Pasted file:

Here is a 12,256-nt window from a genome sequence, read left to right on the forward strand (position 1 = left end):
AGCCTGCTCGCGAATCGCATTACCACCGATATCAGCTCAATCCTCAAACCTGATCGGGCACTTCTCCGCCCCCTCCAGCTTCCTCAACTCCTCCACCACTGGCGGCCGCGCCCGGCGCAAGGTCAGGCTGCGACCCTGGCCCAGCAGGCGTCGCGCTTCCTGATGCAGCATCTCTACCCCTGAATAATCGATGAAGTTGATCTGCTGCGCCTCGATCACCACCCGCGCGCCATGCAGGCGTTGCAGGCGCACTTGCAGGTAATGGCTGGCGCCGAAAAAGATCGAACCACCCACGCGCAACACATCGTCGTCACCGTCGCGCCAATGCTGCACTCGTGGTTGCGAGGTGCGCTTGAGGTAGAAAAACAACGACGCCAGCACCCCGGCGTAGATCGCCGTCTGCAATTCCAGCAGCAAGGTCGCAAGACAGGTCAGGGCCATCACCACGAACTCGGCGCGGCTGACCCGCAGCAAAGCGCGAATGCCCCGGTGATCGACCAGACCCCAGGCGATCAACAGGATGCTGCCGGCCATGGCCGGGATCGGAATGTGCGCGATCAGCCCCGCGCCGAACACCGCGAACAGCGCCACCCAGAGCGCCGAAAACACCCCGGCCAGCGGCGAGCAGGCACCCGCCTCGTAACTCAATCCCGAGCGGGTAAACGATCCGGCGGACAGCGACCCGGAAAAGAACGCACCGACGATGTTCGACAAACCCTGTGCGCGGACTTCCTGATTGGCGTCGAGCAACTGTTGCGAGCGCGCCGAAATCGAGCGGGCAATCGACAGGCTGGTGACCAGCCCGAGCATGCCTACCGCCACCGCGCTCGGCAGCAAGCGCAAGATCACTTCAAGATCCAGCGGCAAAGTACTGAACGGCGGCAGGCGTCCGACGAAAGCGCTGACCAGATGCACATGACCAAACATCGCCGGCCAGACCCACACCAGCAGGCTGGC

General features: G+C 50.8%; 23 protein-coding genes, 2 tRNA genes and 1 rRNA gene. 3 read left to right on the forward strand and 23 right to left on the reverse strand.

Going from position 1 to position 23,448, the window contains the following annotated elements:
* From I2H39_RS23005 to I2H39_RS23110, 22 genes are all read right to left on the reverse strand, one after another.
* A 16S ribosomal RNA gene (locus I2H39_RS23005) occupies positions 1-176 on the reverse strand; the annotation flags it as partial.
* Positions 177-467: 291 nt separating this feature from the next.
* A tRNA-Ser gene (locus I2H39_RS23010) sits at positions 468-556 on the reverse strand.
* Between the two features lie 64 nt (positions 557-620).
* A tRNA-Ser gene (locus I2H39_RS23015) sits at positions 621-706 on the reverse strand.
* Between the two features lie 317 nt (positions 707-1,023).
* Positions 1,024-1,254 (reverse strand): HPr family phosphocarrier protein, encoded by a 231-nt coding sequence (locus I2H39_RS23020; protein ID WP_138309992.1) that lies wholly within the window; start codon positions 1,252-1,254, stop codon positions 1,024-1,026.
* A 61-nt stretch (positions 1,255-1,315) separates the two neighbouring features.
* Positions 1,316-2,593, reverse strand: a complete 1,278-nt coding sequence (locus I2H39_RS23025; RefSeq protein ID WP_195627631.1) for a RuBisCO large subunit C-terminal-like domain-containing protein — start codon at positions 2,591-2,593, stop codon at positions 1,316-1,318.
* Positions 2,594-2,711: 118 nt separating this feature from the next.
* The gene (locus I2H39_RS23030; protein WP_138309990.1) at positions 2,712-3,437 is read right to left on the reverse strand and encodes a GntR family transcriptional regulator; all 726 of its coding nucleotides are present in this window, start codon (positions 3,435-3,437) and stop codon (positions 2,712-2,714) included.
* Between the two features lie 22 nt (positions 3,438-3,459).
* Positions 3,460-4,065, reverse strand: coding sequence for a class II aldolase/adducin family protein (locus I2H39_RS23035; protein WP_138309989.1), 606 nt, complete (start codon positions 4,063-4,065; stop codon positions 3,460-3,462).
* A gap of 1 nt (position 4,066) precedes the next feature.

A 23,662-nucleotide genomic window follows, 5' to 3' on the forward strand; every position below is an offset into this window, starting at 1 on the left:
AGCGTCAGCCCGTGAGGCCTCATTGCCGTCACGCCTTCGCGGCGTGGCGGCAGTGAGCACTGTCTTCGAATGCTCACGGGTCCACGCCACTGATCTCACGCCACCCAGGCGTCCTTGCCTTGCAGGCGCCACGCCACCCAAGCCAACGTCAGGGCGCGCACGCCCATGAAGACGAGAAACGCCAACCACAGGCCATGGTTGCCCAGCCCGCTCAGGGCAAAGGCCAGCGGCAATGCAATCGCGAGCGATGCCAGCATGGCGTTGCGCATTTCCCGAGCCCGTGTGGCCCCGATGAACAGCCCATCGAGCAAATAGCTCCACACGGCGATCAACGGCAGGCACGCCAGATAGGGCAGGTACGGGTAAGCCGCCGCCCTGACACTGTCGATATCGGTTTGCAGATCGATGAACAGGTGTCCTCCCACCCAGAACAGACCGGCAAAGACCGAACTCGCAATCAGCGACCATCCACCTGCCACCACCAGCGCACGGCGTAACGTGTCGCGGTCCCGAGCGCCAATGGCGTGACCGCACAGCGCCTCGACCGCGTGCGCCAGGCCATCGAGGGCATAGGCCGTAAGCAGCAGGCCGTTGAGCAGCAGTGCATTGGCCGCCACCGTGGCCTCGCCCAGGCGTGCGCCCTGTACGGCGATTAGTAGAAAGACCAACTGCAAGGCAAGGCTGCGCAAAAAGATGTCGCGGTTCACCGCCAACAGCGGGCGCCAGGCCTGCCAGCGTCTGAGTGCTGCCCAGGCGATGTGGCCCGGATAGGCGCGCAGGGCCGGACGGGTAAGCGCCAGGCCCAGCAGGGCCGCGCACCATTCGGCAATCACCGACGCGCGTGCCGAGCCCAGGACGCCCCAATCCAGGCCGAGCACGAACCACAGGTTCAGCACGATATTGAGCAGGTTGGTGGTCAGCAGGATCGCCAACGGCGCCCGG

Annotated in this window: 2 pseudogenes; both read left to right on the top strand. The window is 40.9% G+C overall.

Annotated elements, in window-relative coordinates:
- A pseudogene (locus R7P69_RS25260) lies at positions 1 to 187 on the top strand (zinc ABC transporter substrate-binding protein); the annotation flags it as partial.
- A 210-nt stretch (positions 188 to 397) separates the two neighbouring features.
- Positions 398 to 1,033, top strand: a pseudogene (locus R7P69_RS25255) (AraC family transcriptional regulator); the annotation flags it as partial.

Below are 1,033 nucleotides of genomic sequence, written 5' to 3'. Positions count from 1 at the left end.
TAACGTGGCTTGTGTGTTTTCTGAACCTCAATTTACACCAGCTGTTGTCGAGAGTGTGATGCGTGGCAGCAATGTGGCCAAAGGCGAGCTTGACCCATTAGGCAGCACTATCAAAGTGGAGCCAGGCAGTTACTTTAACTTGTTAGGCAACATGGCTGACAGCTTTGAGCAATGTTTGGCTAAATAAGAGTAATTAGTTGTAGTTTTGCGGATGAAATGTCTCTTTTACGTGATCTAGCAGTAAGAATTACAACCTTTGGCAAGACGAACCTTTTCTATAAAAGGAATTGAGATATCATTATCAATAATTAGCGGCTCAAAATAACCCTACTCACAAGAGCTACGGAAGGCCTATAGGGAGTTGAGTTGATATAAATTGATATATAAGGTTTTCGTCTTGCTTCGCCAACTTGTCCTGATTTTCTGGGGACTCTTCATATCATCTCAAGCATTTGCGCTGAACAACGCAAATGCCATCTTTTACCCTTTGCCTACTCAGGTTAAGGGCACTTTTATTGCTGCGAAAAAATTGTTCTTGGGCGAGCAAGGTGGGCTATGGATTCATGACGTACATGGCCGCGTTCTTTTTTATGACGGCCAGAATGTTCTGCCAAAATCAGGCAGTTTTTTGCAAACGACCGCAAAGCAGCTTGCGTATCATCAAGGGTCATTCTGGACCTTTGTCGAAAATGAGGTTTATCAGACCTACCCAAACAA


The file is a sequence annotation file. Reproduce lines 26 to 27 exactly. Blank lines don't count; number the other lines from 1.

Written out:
- Positions 398 to 1,033, top strand: a pseudogene (locus R7P69_RS25255) (AraC family transcriptional regulator); the annotation flags it as partial.

Below are 1,033 nucleotides of genomic sequence, written 5' to 3'. Positions count from 1 at the left end.